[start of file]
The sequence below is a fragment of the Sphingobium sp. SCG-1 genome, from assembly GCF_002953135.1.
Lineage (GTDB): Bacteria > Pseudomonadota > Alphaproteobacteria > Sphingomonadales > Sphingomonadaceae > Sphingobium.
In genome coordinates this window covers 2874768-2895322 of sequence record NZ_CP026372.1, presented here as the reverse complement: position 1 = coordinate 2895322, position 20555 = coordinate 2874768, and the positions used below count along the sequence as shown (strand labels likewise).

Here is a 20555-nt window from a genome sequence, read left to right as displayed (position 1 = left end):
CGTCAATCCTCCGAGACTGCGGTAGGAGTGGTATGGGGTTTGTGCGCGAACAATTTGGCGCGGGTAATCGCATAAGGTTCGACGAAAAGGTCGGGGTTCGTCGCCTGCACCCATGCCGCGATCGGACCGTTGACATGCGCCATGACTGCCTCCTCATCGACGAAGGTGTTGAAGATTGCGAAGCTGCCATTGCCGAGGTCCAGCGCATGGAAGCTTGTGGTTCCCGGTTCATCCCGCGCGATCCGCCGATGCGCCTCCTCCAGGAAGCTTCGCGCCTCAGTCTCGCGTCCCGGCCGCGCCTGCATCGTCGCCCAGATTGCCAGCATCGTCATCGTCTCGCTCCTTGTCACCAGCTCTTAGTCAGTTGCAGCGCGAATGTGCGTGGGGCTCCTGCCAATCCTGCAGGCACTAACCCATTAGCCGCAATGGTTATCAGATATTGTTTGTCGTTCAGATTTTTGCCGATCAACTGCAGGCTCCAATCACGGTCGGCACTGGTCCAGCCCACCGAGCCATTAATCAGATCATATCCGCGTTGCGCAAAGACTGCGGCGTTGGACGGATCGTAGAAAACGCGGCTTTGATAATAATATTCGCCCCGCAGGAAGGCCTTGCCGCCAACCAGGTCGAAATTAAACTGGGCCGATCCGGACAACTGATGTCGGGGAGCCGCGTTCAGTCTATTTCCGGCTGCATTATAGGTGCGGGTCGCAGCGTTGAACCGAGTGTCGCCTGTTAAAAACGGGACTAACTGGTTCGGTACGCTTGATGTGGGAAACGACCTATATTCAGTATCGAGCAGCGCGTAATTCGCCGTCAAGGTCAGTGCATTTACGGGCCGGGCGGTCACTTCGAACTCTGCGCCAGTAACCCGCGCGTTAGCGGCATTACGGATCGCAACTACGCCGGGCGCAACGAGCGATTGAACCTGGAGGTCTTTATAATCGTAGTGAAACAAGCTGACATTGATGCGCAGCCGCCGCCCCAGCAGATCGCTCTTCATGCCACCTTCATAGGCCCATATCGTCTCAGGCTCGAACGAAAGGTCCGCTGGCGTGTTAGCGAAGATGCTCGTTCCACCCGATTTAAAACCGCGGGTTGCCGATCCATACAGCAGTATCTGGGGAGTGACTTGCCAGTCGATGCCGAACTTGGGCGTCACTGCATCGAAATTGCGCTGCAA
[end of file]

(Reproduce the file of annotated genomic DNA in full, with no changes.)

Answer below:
The sequence below is a fragment of the Sphingobium sp. SCG-1 genome, from assembly GCF_002953135.1.
Lineage (GTDB): Bacteria > Pseudomonadota > Alphaproteobacteria > Sphingomonadales > Sphingomonadaceae > Sphingobium.
In genome coordinates this window covers 2874768-2895322 of sequence record NZ_CP026372.1, presented here as the reverse complement: position 1 = coordinate 2895322, position 20555 = coordinate 2874768, and the positions used below count along the sequence as shown (strand labels likewise).

Here is a 20555-nt window from a genome sequence, read left to right as displayed (position 1 = left end):
CGTCAATCCTCCGAGACTGCGGTAGGAGTGGTATGGGGTTTGTGCGCGAACAATTTGGCGCGGGTAATCGCATAAGGTTCGACGAAAAGGTCGGGGTTCGTCGCCTGCACCCATGCCGCGATCGGACCGTTGACATGCGCCATGACTGCCTCCTCATCGACGAAGGTGTTGAAGATTGCGAAGCTGCCATTGCCGAGGTCCAGCGCATGGAAGCTTGTGGTTCCCGGTTCATCCCGCGCGATCCGCCGATGCGCCTCCTCCAGGAAGCTTCGCGCCTCAGTCTCGCGTCCCGGCCGCGCCTGCATCGTCGCCCAGATTGCCAGCATCGTCATCGTCTCGCTCCTTGTCACCAGCTCTTAGTCAGTTGCAGCGCGAATGTGCGTGGGGCTCCTGCCAATCCTGCAGGCACTAACCCATTAGCCGCAATGGTTATCAGATATTGTTTGTCGTTCAGATTTTTGCCGATCAACTGCAGGCTCCAATCACGGTCGGCACTGGTCCAGCCCACCGAGCCATTAATCAGATCATATCCGCGTTGCGCAAAGACTGCGGCGTTGGACGGATCGTAGAAAACGCGGCTTTGATAATAATATTCGCCCCGCAGGAAGGCCTTGCCGCCAACCAGGTCGAAATTAAACTGGGCCGATCCGGACAACTGATGTCGGGGAGCCGCGTTCAGTCTATTTCCGGCTGCATTATAGGTGCGGGTCGCAGCGTTGAACCGAGTGTCGCCTGTTAAAAACGGGACTAACTGGTTCGGTACGCTTGATGTGGGAAACGACCTATATTCAGTATCGAGCAGCGCGTAATTCGCCGTCAAGGTCAGTGCATTTACGGGCCGGGCGGTCACTTCGAACTCTGCGCCAGTAACCCGCGCGTTAGCGGCATTACGGATCGCAACTACGCCGGGCGCAACGAGCGATTGAACCTGGAGGTCTTTATAATCGTAGTGAAACAAGCTGACATTGATGCGCAGCCGCCGCCCCAGCAGATCGCTCTTCATGCCACCTTCATAGGCCCATATCGTCTCAGGCTCGAACGAAAGGTCCGCTGGCGTGTTAGCGAAGATGCTCGTTCCACCCGATTTAAAACCGCGGGTTGCCGATCCATACAGCAGTATCTGGGGAGTGACTTGCCAGTCGATGCCGAACTTGGGCGTCACTGCATCGAAATTGCGCTGCAA